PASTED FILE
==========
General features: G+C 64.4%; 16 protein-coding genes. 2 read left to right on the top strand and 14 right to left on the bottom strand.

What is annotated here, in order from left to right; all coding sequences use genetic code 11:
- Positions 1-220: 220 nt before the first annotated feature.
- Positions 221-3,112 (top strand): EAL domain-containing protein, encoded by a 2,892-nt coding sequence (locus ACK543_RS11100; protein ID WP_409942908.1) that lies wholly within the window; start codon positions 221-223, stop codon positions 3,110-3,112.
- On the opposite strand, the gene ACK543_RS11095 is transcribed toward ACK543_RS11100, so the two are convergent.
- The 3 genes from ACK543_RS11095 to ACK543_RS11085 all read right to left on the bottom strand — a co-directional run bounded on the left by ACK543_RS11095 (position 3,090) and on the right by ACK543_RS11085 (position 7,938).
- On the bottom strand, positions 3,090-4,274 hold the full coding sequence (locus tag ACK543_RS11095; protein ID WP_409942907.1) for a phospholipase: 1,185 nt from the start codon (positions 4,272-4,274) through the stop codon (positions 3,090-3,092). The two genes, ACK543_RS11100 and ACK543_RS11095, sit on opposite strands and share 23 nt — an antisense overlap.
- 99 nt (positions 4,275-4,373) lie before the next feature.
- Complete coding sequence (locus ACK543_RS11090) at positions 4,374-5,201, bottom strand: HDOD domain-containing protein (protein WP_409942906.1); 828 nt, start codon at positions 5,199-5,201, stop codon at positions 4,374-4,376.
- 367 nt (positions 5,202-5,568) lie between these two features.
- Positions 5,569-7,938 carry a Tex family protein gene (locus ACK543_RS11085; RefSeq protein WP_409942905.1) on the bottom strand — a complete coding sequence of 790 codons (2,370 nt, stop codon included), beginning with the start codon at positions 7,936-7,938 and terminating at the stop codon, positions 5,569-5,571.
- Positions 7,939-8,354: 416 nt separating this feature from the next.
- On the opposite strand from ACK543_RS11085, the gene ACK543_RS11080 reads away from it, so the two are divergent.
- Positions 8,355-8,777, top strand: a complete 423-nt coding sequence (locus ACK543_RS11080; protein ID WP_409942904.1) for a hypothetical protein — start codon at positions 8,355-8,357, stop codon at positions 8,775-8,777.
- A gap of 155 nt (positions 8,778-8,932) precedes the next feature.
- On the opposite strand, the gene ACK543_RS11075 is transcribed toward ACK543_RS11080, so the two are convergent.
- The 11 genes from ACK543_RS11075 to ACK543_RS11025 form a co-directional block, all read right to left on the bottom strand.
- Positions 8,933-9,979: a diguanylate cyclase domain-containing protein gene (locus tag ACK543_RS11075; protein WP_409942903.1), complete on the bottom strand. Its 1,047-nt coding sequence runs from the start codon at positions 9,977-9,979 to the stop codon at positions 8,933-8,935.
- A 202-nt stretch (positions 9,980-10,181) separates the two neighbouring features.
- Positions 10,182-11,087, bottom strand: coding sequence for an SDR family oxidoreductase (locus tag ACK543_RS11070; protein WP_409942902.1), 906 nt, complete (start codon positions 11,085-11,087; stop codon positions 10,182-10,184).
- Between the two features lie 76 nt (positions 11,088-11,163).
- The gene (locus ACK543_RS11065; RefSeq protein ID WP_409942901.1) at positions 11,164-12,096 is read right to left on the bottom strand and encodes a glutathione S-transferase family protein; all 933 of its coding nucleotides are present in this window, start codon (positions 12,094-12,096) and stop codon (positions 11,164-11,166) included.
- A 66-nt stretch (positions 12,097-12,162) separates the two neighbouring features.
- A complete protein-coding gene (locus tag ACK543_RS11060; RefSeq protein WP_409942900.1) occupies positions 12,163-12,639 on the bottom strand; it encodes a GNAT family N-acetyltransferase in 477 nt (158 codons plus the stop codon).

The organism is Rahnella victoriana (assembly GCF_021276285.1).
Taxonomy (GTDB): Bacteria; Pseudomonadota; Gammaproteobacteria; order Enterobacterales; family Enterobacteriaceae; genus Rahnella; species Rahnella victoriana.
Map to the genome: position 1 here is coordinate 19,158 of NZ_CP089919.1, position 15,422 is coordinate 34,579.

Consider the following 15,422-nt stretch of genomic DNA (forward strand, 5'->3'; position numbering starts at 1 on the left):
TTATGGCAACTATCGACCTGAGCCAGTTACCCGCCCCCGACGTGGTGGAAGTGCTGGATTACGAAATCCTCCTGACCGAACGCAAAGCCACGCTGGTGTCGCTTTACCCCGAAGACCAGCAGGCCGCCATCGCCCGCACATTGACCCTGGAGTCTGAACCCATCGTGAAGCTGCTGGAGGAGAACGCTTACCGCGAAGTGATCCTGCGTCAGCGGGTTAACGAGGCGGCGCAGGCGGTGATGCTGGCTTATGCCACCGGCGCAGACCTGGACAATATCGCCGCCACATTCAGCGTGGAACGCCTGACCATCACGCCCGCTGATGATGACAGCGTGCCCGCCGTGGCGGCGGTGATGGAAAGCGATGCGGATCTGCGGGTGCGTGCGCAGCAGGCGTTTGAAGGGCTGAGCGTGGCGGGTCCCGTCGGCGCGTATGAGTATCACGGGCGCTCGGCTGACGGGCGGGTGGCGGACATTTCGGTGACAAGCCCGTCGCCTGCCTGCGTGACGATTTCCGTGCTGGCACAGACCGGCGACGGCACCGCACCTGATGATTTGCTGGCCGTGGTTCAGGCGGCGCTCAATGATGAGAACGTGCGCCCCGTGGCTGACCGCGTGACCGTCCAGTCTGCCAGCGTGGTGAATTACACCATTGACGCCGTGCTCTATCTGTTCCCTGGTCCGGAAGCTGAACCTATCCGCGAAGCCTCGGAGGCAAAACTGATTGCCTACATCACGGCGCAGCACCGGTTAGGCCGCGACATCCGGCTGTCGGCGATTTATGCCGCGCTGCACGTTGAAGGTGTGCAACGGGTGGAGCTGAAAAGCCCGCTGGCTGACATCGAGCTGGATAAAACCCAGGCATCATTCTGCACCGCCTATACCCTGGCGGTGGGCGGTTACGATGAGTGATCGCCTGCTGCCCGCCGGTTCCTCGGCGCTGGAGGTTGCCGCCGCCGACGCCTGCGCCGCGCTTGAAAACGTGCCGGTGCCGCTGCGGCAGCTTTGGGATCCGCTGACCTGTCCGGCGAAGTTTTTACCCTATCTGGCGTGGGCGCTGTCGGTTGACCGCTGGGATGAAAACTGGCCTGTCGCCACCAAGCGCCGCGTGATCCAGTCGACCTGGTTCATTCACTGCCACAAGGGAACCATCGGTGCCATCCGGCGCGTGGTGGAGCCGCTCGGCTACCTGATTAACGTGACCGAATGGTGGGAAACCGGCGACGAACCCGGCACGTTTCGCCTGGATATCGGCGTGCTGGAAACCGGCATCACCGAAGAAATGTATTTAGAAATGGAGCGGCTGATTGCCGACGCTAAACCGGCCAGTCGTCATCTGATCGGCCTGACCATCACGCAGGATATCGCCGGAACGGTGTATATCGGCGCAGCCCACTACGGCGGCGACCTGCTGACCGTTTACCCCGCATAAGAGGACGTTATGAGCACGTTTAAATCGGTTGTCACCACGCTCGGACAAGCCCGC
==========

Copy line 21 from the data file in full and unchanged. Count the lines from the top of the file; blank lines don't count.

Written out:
- Between the two features lie 76 nt (positions 11,088-11,163).